How to Structure a Python AWS Serverless Project
I haven't been able to find much guidance on how to structure AWS serverless projects written in Python. There is plenty of "hello world" examples out there, where all code fits into a single file, and a whole lot of questions about module resolution issues in Python lambda projects on StackOverflow, but precious little advice on how to set up a repository for a larger project. What is the best way to share code between lambdas? How to overcome local development module resolution issues that frequently plague projects of this type? In short, how to set things up so that Python tooling - language servers, type checkers and test runners - all work as expected?
After reading this post you'll know how to:
- use Python packaging tools to transparently share code between lambda handlers
- avoid module resolution issues in local development environment
- package shared code as a lambda layer during deployment
pytestto correctly run a test suite located in a separate directory
mypytype-check the project correctly despite its non-standard structure
Note: A finished reference serverless project is available on Github. Feel free to consult it at any stage or just read the finished code instead of the description below.
Shared code as an internal package
The basic structure of the example project repository looks as follows:
├── functions/ │ ├── add/ │ │ └── handler.py │ └── multiply/ │ │ └── handler.py ├── layer/ │ └── shared/ │ ├── __init__.py │ ├── math.py │ └── py.typed ├── tests/
The example application is a service that performs mathematical operations. It's a pointless service, or rather its only point is to provide an excuse for me to talk about structuring the project. The shared code is located in the
layer/shared folder, while the lambda handlers live in the
functions folder. Tests have been separated from the application code in the
tests folder - since we don't want them to be included with the deployed code.
The problem and the solution
When functions and the layer are deployed, the function handlers will be able to import the
shared package from the global namespace. This "magical" behavior is courtesy of the lambda layer machinery working behind the scenes. Things will work when deployed, that's great, but what about the local development experience? If you clone the example repository and open either of the handlers in your code editor you'll find the import statements referencing the
shared module underlined in red. Module resolution is broken, since Python doesn't automatically understand a codebase structured as described above. It seems that many projects end up accepting this state of affairs as the fact of life when building with lambdas - some really hacky workarounds for this very issue can be found, for example, in official serverless project examples published by AWS. We can do better!
The proper "Pythonic" solution to the problem is to have the
shared package installed in the development environment so that it can be imported in other parts of the project irrespective of the project's directory structure. Python, in fact, has a well established pattern for installing packages in "editable" mode to ease local development. We can leverage this feature to effectively create an editable simulated layer that can be developed alongside the handlers. Yes, a little bit of initial setup is required, and we will always need to install the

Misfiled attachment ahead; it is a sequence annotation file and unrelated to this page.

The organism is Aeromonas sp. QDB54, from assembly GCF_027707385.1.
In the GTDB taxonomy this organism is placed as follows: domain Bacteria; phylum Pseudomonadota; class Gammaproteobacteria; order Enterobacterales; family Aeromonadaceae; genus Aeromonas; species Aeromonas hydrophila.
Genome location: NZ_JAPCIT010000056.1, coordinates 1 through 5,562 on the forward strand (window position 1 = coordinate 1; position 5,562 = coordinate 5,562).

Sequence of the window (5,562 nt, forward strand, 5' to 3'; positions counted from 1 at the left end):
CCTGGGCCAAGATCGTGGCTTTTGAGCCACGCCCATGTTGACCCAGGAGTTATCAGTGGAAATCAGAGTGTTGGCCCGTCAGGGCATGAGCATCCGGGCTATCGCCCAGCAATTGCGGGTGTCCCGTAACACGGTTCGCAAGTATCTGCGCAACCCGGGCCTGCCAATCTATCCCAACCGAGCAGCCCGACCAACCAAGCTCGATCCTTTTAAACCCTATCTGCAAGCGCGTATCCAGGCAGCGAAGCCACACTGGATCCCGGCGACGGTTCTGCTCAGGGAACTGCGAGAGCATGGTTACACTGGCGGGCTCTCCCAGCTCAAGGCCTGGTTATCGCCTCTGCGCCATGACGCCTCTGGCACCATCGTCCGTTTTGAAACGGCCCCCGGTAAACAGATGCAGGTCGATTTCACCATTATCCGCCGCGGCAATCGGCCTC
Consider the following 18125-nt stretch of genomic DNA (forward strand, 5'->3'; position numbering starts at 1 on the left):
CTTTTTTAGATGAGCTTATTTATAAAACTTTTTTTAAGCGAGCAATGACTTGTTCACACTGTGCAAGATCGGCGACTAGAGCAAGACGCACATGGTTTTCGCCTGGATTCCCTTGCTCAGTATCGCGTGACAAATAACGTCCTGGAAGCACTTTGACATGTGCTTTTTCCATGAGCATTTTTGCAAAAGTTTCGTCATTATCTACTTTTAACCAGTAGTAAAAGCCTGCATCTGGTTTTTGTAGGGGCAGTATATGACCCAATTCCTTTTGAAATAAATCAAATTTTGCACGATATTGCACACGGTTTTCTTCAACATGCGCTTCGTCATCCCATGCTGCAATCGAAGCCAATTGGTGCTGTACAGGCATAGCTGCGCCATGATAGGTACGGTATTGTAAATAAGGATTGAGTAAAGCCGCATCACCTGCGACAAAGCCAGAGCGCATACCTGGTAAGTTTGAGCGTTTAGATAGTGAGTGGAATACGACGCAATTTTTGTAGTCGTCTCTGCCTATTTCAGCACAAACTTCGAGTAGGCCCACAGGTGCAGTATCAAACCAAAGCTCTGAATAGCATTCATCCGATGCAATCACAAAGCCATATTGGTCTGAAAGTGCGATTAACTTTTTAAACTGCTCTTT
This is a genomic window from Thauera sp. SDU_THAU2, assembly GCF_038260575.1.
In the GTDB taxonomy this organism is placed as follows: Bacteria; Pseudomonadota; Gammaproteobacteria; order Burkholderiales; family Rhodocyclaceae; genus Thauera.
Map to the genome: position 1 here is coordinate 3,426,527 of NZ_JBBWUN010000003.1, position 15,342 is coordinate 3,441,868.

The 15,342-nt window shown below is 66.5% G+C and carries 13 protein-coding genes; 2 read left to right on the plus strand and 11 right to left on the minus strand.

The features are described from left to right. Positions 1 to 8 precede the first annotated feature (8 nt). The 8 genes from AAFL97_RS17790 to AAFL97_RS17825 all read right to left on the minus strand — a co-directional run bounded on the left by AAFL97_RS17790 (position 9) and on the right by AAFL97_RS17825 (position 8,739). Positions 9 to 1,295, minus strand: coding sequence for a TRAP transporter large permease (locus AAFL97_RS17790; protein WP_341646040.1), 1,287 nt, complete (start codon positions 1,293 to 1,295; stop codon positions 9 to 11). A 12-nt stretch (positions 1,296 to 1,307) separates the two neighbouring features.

shared package locally as a prerequisite to doing development work and/or running the test suite, but the tradeoff is well worth it.
Creating the internal package
The files and directories that comprise the internal package look as follows:
├── layer/ │ └── shared/ │ ├── __init__.py │ ├── math.py │ └── py.typed ├── tests/ ├── pyproject.toml └── setup.cfg
This structure is essentially a variant of what's known as the src package layout - with the
src directory renamed as
layer. For this project I'm using setuptools as the packaging tool, and I'm configuring the package declaratively using a
Declaring packages in this style requires, per PEP 621, a tiny bit of boilerplate in the
[build-system] requires = ["setuptools", "wheel"] build-backend = "setuptools.build_meta"
This is just to instruct the tools (such as
build) on how to build the package.
The bulk of package configuration lives in the
[metadata] name = shared version = 0.1.0 [options] package_dir = =layer packages = find: include_package_data = True [options.packages.find] where = layer [options.package_data] * = py.typed
[metadata] section holds some basic information about the project. We don't need much here, since this package will be only used internally and will not be published to external package repositories.
[options] section accomplishes two things:
It informs packaging tools that they should automatically find and include all modules located inside the
layersubdirectory, and that the
layerdirectory itself should be excluded from the packaged module hierarchy. The
[options.packages.find]section points the package auto-discovery logic at the
It states that the package is allowed to contain data files, i.e. files that don't contain Python code, as long as they are referenced defined in the
[options.package_data]section. This is required in order to include the
py.typedfile from the
layer/sharedfolder in the package. This empty marker file informs
mypythat the packaged code contains type definitions.
We can install the
shared package locally in editable mode using the following command:
❯ pip install --editable .
shared package is now installed and we can import it like any other package:
❯ python >>> from shared.math import Addition >>> a = Addition() >>> print(a.add(2, 2)) 4
The red squiggles should now be gone from the handlers and the test suite should run without any issues. If you're using a Python language server in your code editor you should be able to jump around the code, find definitions, and get completion suggestions for the packaged code throughout the codebase. Finally, any changes to the
shared package code will be immediately applied throughout the project, without the need to re-install it.
Deploying the internal package in a layer
We've managed to get things working nicely in the local environment, now we just have to figure out how to include our internal package in a lambda layer on deployment. While the example project repository uses AWS SAM for deployment, the solution I'm going to describe is tool agnostic and should be possible to adapt to any other AWS deployment tool/framework (we use this approach with Terraform at work, for example).